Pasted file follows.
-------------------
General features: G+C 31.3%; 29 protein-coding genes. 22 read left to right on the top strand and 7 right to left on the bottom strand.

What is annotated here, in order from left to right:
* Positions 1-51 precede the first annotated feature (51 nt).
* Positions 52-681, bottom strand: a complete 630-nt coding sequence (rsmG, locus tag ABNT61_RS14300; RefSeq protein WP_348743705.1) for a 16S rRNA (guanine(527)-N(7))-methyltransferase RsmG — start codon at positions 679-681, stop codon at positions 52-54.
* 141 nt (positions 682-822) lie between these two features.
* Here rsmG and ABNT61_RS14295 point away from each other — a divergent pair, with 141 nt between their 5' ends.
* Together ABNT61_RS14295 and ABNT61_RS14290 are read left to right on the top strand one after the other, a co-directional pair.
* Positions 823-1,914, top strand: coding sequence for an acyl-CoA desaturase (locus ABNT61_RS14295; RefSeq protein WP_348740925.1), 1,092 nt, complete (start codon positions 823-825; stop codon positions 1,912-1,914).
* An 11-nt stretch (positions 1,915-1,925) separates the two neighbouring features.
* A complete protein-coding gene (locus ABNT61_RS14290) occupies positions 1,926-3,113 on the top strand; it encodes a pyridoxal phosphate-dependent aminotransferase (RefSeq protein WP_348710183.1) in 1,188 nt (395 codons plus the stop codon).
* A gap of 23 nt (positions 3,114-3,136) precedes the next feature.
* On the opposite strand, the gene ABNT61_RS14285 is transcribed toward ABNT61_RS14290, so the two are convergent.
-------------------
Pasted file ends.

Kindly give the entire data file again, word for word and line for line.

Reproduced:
General features: G+C 31.3%; 29 protein-coding genes. 22 read left to right on the top strand and 7 right to left on the bottom strand.

What is annotated here, in order from left to right:
* Positions 1-51 precede the first annotated feature (51 nt).
* Positions 52-681, bottom strand: a complete 630-nt coding sequence (rsmG, locus tag ABNT61_RS14300; RefSeq protein WP_348743705.1) for a 16S rRNA (guanine(527)-N(7))-methyltransferase RsmG — start codon at positions 679-681, stop codon at positions 52-54.
* 141 nt (positions 682-822) lie between these two features.
* Here rsmG and ABNT61_RS14295 point away from each other — a divergent pair, with 141 nt between their 5' ends.
* Together ABNT61_RS14295 and ABNT61_RS14290 are read left to right on the top strand one after the other, a co-directional pair.
* Positions 823-1,914, top strand: coding sequence for an acyl-CoA desaturase (locus ABNT61_RS14295; RefSeq protein WP_348740925.1), 1,092 nt, complete (start codon positions 823-825; stop codon positions 1,912-1,914).
* An 11-nt stretch (positions 1,915-1,925) separates the two neighbouring features.
* A complete protein-coding gene (locus ABNT61_RS14290) occupies positions 1,926-3,113 on the top strand; it encodes a pyridoxal phosphate-dependent aminotransferase (RefSeq protein WP_348710183.1) in 1,188 nt (395 codons plus the stop codon).
* A gap of 23 nt (positions 3,114-3,136) precedes the next feature.
* On the opposite strand, the gene ABNT61_RS14285 is transcribed toward ABNT61_RS14290, so the two are convergent.